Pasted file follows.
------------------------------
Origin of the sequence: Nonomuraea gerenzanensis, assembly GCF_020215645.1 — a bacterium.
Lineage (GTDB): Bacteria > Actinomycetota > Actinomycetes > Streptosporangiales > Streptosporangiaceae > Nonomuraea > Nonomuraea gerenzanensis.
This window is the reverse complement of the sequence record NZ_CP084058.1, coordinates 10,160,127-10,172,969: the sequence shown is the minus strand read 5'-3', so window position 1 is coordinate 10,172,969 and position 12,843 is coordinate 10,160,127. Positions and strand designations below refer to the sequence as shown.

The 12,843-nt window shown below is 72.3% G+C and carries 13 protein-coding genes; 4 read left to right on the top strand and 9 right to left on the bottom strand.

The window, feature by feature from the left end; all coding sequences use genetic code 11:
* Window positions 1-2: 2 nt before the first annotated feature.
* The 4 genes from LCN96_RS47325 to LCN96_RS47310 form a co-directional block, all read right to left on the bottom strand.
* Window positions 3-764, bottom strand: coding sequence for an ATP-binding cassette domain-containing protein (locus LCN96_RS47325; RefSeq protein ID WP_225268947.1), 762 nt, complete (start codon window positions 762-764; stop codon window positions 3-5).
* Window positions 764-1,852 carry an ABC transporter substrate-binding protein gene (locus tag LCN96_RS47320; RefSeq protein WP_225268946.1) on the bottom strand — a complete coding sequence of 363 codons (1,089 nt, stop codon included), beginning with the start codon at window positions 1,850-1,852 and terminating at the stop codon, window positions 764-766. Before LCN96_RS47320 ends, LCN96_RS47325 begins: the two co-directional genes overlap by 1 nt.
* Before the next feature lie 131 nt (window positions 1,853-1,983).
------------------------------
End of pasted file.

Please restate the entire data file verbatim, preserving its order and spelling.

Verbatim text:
Origin of the sequence: Nonomuraea gerenzanensis, assembly GCF_020215645.1 — a bacterium.
Lineage (GTDB): Bacteria > Actinomycetota > Actinomycetes > Streptosporangiales > Streptosporangiaceae > Nonomuraea > Nonomuraea gerenzanensis.
This window is the reverse complement of the sequence record NZ_CP084058.1, coordinates 10,160,127-10,172,969: the sequence shown is the minus strand read 5'-3', so window position 1 is coordinate 10,172,969 and position 12,843 is coordinate 10,160,127. Positions and strand designations below refer to the sequence as shown.

The 12,843-nt window shown below is 72.3% G+C and carries 13 protein-coding genes; 4 read left to right on the top strand and 9 right to left on the bottom strand.

The window, feature by feature from the left end; all coding sequences use genetic code 11:
* Window positions 1-2: 2 nt before the first annotated feature.
* The 4 genes from LCN96_RS47325 to LCN96_RS47310 form a co-directional block, all read right to left on the bottom strand.
* Window positions 3-764, bottom strand: coding sequence for an ATP-binding cassette domain-containing protein (locus LCN96_RS47325; RefSeq protein ID WP_225268947.1), 762 nt, complete (start codon window positions 762-764; stop codon window positions 3-5).
* Window positions 764-1,852 carry an ABC transporter substrate-binding protein gene (locus tag LCN96_RS47320; RefSeq protein WP_225268946.1) on the bottom strand — a complete coding sequence of 363 codons (1,089 nt, stop codon included), beginning with the start codon at window positions 1,850-1,852 and terminating at the stop codon, window positions 764-766. Before LCN96_RS47320 ends, LCN96_RS47325 begins: the two co-directional genes overlap by 1 nt.
* Before the next feature lie 131 nt (window positions 1,853-1,983).